Is this solely Jones’ fault? No. But did he show enough to pose as a credible threat to get the ball downfield when they do bring a capable threat? No. You could take the side that is reserved for people that constantly want to defend him, proclaiming “if he had X, then Y would have happened”. Or you could take the side that is reserved for people that simply do not see it, proclaiming “if he had X, then Y would still be the same result”. A good passing game needs to be able to push the ball downfield with some success. The mere threat of it makes everything underneath and intermediate work cleaner.

The next side of this discussion, as noted above, is the ability to play mentally on the same level as other top quarterbacks. To be transparent, this will have more to do with my subjective opinion than factual information. I am not in the meeting rooms. I do not have the full grasp of the NYG passing scheme. I simply watch a lot of football and have put the effort into learning more and more over the past few years. My takeaway is Jones still sits below average when it comes to going through multiple reads under pressure, making the right decision, and putting the ball where it needs to be consistently. Like his deep passing, yes he can do it and he has done it on tape. But when observing what he does in comparison with other quarterbacks that are swallowing 15% of their team spending, I do not see someone that can do it week to week, notably against a quality defense.

If the goal is to find a quarterback that does this at a high level and then pay him big money, this would cause my hesitation. We saw glimpses of progress under the new coaching staff and the debate will center around how much more margin he will gain. Does more talent at receiver help this? Possibly, but I would not give that an automatic thumbs up. This comes down to Jones, and Jones alone. Four years into his career and seeing some of the same problems I noticed when scouting his tape at Duke does not create a sense of optimism in this department, the department I consider most important to quarterback play when talking about the highest level.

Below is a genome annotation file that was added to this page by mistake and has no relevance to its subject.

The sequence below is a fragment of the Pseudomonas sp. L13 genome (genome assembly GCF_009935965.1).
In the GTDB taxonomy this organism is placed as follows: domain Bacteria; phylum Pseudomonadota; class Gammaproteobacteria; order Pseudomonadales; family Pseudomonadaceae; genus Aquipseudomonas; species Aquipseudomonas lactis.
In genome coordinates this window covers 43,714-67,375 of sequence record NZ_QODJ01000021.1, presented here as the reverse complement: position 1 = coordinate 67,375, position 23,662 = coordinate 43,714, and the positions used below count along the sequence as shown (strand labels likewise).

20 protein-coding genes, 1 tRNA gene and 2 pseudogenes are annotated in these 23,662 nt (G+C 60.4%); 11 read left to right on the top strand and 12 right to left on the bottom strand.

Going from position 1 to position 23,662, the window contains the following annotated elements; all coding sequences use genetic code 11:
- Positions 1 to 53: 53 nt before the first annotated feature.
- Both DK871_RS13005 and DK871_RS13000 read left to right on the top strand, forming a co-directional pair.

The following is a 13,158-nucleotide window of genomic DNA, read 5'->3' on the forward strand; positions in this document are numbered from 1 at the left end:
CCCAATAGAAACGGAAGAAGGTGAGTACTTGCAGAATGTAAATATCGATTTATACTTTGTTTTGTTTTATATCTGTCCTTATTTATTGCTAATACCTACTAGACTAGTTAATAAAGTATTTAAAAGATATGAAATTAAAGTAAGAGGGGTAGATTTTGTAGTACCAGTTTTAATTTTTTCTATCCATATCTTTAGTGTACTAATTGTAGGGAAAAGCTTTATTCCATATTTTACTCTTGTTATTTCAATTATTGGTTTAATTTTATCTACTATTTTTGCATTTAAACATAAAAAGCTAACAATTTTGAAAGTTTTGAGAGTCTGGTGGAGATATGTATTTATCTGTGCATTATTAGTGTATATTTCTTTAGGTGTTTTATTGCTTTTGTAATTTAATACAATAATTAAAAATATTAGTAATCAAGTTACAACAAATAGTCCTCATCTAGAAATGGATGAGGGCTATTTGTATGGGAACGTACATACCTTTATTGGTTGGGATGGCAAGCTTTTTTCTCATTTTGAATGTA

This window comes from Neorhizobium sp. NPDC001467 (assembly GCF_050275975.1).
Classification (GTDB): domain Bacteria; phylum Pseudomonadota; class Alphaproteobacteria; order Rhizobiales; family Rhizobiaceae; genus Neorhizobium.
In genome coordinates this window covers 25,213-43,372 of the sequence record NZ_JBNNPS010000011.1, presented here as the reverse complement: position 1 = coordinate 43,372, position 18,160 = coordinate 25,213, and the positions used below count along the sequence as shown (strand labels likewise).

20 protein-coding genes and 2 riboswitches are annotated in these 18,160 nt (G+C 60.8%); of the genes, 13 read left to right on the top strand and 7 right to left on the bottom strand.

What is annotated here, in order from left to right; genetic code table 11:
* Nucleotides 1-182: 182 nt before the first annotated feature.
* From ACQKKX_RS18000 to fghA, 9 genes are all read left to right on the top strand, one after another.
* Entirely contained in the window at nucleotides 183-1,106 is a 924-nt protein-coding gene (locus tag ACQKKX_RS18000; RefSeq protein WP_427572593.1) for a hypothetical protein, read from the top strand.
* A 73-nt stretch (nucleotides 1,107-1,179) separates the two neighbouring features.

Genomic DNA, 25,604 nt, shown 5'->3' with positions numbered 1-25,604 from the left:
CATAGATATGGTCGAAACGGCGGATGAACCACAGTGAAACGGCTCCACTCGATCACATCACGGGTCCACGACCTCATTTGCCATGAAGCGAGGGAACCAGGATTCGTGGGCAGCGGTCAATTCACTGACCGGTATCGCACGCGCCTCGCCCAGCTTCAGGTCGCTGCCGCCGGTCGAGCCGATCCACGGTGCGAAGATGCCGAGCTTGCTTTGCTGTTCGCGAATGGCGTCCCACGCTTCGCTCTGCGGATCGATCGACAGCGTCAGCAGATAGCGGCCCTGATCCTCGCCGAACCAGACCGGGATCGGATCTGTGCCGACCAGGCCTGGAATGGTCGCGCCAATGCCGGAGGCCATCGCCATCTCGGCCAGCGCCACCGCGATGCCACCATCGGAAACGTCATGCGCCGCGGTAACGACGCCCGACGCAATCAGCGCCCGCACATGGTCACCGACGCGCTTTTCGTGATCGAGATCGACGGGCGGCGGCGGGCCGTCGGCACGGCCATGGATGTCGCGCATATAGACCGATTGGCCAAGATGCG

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To wrap up the performance section, I will say that Jones has mightily improved under a better offensive system but with very little support around him personnel-wise. There is reason to believe he can push that needle even further. He is one of the best running quarterbacks in the NFL. He has the talent in his arm to make everything happen in the passing game. The upside is never going to be what the best in the league are putting out there (and that is OK). The between-the-ears work still leaves a lot to be desired if you compare him to the top ten quarterbacks in the NFL. So where does he stand?



I believe most understand this – but it does not get discussed enough. We can all agree Jones is a starting quarterback – most would agree a quality starter. Another way of saying that:

If NYG does not re-sign Jones, he will have over a handful of teams bidding for his services. He would be very sought after. Love him or hate him, it is an indisputable fact. Because the NYG brass declined his fifth-year option, a gamble that ultimately did not pan out for them economically, there is no exact amount he will play for at the moment. The market is going to dictate that. The demand is much higher than the supply. Retirements, former stars walking up the 18th fairway, current first round busts, unhappy quarterbacks, coaching changes. All of these in addition to a weak 2022 Draft class at the position has created potentially a dozen teams looking for a new signal caller. I cannot remember a time with so much instability. This favors Jones, it does not favor Joe Schoen.